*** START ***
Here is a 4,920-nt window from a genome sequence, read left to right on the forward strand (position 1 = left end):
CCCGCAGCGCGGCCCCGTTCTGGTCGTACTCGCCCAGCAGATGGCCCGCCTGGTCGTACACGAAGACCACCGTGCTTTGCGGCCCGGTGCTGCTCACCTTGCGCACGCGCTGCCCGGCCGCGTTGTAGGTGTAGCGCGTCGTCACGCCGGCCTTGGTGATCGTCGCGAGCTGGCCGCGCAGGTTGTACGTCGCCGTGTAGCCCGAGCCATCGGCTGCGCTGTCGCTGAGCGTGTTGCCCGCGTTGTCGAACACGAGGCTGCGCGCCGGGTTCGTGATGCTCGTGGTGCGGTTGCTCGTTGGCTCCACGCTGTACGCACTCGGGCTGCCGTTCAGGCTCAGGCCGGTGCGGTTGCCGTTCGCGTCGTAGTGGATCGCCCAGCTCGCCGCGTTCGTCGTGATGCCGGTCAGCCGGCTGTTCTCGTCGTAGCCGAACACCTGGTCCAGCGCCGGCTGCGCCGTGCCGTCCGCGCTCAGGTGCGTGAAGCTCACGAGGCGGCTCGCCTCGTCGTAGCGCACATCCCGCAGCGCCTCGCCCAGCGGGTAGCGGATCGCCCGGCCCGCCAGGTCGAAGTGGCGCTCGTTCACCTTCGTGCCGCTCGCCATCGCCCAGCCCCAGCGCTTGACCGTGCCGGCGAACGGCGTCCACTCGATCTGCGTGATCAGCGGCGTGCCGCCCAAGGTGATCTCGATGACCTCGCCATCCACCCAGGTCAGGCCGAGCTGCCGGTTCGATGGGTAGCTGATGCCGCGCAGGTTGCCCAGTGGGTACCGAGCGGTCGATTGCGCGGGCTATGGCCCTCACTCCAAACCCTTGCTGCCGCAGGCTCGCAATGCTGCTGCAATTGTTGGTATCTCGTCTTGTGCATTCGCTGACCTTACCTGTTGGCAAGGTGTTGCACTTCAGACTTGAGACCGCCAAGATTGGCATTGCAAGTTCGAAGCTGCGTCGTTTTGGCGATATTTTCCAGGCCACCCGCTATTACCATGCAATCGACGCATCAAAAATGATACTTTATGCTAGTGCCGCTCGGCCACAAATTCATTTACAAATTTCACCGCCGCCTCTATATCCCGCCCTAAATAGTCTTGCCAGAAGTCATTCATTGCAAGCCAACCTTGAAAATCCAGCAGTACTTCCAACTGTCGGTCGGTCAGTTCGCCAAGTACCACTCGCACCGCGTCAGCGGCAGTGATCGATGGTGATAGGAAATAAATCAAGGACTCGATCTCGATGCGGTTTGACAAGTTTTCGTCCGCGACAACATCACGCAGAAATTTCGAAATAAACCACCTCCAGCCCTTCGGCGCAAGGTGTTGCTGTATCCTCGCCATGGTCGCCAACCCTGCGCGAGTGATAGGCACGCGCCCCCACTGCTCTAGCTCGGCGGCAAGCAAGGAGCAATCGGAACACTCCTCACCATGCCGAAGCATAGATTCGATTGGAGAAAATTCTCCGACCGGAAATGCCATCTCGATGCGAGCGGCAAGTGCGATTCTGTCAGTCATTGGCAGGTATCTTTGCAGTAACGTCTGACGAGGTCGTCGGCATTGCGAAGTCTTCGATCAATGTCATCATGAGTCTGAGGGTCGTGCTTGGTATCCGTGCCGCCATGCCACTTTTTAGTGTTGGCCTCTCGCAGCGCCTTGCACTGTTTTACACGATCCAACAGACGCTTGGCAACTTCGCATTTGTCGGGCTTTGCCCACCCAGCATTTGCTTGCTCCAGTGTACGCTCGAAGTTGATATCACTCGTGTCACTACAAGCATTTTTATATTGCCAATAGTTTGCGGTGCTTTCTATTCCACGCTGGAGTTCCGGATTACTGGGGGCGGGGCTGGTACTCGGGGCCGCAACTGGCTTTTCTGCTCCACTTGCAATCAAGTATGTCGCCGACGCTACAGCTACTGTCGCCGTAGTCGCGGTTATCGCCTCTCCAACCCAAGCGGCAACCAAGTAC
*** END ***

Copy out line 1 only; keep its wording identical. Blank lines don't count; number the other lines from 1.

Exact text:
Here is a 4,920-nt window from a genome sequence, read left to right on the forward strand (position 1 = left end):